Wednesday, October 30th, 2019

Ashnikko ft. Yung Baby Tate – Stupid

Keeping up with the TikTok memes of today…


[Video]
[6.00]

Alfred Soto: From “Yummy Yummy Yummy” to Bali Baby, the rich pop music tradition of reveling in suggestive nonsense is one in which I have a rooting interest. “Stupid” is more fun for sporting a subterranean Miami bass program. Not stupid.
[7]

Leah Isobel: Apt title.
[3]

Tim de Reuse: I don’t always see the appeal in viral sensations, but this one I get! I’ve never heard a tone of voice more efficiently communicate disdain; the sluggish rise and fall of her pitch is weaponized boredom, and this plays well into the anti-romantic lechery of the first verse. It ain’t subtle, and it ain’t sympathetic, but boy has it gotten stuck in my head.
[8]

Julian Axelrod: The head-bashing intro and snarling low end signal a Rico Nasty rehash, but both rappers float within the beat instead of fighting against it. There’s a cognitive dissonance that extends to their verses: Ashnikko feels like the latest successor to the Kitty/Kreashawn mall-rap throne, which would be an insulting comparison if those weren’t decade-defining disruptors. Meanwhile, Yung Baby Tate (the artist I’ve probably spent the most time yelling at my friends about this year) proves her knack for crafting lopsided hooks regardless of her surroundings, carving pockets of melody in the punishing wall of bass. It’s the early moves of a potentially big deal, and if it takes a TikTok smash to get her there, so be it.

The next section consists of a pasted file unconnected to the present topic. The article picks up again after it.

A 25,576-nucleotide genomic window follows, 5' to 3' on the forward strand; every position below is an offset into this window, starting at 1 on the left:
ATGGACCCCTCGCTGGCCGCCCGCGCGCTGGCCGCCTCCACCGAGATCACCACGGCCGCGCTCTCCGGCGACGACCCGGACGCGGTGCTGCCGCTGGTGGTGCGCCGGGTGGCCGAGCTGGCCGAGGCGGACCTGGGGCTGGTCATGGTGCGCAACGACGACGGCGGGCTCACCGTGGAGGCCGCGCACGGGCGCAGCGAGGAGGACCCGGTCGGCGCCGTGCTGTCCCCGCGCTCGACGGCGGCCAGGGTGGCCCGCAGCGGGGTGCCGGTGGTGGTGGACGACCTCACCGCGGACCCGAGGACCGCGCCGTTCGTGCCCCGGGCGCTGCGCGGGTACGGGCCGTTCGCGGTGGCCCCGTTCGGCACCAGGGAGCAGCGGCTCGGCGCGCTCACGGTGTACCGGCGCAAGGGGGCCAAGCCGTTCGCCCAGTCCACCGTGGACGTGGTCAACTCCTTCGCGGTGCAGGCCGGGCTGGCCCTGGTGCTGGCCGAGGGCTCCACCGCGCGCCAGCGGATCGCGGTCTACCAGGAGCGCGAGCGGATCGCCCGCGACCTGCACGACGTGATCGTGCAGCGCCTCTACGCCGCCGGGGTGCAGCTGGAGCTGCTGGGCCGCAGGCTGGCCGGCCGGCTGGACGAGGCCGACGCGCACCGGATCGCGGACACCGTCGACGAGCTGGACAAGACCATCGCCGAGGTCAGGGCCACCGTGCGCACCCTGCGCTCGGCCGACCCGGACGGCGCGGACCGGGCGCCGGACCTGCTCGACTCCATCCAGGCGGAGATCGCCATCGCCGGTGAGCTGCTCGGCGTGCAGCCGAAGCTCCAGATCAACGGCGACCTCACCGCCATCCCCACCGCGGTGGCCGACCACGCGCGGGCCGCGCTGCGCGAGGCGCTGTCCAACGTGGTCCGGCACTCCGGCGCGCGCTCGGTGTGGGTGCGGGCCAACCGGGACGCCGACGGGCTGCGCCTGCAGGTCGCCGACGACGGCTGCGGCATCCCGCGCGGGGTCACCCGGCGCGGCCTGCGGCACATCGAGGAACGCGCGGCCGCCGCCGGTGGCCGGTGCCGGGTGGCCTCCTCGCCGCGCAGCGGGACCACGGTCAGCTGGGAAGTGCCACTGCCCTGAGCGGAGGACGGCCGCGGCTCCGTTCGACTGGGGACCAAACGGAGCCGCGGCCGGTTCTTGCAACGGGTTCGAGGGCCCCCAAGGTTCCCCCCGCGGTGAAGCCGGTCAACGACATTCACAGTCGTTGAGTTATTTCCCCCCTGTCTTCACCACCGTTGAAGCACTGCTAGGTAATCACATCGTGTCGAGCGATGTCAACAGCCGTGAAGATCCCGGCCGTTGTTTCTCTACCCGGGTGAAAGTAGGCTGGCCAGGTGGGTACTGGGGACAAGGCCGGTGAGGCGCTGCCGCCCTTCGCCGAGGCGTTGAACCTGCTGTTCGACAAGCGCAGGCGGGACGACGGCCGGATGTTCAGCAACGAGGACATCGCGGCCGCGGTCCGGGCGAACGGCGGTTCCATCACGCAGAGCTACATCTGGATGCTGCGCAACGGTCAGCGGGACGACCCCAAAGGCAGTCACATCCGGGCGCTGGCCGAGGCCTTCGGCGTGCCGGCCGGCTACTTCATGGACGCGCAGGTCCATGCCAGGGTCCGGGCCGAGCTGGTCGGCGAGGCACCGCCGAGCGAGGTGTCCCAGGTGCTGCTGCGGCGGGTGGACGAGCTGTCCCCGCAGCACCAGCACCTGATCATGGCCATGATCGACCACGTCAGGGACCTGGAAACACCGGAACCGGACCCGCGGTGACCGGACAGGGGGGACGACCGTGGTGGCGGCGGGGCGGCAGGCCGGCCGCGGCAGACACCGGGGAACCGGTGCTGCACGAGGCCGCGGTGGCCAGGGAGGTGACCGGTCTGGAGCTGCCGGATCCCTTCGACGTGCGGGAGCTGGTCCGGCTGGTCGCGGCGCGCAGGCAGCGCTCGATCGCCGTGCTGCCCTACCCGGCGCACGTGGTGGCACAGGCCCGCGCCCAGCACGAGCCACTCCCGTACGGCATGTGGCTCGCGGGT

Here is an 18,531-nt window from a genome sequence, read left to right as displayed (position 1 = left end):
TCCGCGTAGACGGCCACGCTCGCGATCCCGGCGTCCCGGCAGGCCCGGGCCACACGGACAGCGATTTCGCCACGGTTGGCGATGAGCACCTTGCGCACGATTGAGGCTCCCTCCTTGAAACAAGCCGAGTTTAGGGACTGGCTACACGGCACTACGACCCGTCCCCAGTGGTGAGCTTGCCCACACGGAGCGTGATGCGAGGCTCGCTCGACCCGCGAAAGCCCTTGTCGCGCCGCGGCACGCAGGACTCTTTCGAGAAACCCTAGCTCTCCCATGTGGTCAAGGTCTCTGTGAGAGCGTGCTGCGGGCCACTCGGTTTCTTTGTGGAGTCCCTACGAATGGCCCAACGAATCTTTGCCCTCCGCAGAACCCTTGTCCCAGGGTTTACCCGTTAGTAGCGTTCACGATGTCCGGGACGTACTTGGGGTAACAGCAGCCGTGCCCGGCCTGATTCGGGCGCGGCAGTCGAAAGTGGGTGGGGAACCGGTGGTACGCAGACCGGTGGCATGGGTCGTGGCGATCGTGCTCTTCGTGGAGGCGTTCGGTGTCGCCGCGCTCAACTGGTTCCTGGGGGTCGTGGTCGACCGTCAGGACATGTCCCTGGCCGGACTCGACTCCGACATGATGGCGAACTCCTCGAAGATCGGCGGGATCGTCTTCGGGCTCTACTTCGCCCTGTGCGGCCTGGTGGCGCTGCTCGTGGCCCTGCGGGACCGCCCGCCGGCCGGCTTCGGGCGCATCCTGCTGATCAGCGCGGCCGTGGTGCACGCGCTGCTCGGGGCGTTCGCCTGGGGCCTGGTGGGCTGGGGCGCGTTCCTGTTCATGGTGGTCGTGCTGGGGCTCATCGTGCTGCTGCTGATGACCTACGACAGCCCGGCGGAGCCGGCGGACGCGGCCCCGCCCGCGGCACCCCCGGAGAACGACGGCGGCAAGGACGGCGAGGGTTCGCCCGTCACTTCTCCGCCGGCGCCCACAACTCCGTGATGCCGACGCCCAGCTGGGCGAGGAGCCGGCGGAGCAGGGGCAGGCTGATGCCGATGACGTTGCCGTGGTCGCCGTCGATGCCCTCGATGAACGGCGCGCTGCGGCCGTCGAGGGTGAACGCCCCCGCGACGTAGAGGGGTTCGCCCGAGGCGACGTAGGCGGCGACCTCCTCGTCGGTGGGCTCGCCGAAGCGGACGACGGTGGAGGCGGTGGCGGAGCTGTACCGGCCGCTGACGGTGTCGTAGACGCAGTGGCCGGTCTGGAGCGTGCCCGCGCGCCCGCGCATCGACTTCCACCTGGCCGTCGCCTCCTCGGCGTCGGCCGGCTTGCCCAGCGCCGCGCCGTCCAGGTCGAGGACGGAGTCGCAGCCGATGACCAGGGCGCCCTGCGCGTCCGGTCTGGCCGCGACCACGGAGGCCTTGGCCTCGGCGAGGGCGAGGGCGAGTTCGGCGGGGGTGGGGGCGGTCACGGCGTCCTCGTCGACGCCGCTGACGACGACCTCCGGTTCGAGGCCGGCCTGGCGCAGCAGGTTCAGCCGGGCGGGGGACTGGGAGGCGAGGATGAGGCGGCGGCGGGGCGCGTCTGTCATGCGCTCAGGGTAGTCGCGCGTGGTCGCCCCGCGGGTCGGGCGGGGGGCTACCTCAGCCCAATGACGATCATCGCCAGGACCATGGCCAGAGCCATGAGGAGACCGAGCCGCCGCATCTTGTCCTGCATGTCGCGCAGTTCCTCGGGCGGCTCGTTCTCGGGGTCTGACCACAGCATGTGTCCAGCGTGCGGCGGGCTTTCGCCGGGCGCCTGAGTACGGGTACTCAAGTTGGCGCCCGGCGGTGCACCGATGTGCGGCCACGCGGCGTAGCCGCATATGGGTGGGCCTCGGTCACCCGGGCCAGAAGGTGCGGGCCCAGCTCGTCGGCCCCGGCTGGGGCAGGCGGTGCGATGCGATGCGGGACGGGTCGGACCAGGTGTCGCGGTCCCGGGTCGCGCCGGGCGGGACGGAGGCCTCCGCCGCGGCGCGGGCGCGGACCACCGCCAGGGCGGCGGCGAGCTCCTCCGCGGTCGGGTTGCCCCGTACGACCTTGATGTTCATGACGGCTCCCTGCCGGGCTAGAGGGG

[7]

Kylo Nocom: I spent the music video wondering if Yung Baby Tate would show up, and cheered when she did. I scrubbed through the Genius Verified video and exited when I realized it was all just Ashnikko. That should tell you enough about where this song’s worth lies. The yelling is the only trick Ashnikko gets right, and it’s the one that blew this song up in the first place. So, unfortunately, that means any TikTok video will focus on her lazed porn rapping and cut off any hint that there’s a frankly much more intriguing presence featured here. Yung Baby Tate’s entrance instantly transforms the production into a blur of ad libs and breaths that back a performer who knows what she’s doing. The way Tate blasts playground taunts and tosses “young money, get it?” aside suggest an actual entertainer on the mic, adept at dropping punchlines rather than just layering provocations on each other to see what sticks.
[4]

Iain Mew: There isn’t any line that I’d point to as being particularly great, but Ashnikko’s performance turns her verses into something joyously needling anyway (and Yung Baby Tate’s is fun too). The chorus and its nihilistic death spiral of arcade beeps is just the right balance of contrast and continuation.
[7]

Will Adams: “Stupid” sticks far better than most Tik Tok meme songs, thanks to the 8-bit blips in the arrangement and having enough hooks to keep it from petering into nothing. But as soon as Yung Baby Tate’s verse arrives and blows Ashnikko out of the water, it feels like a missed opportunity. Where Ashnikko lets lines dribble out, Tate attacks them with energy befitting the beat, and even nods to the song’s spiritual forebear “Stupid Hoe.” Any shine the song’s virality gives to Tate is welcome, but I still wonder what could’ve been if she’d had the whole three minutes to conquer.
[6]

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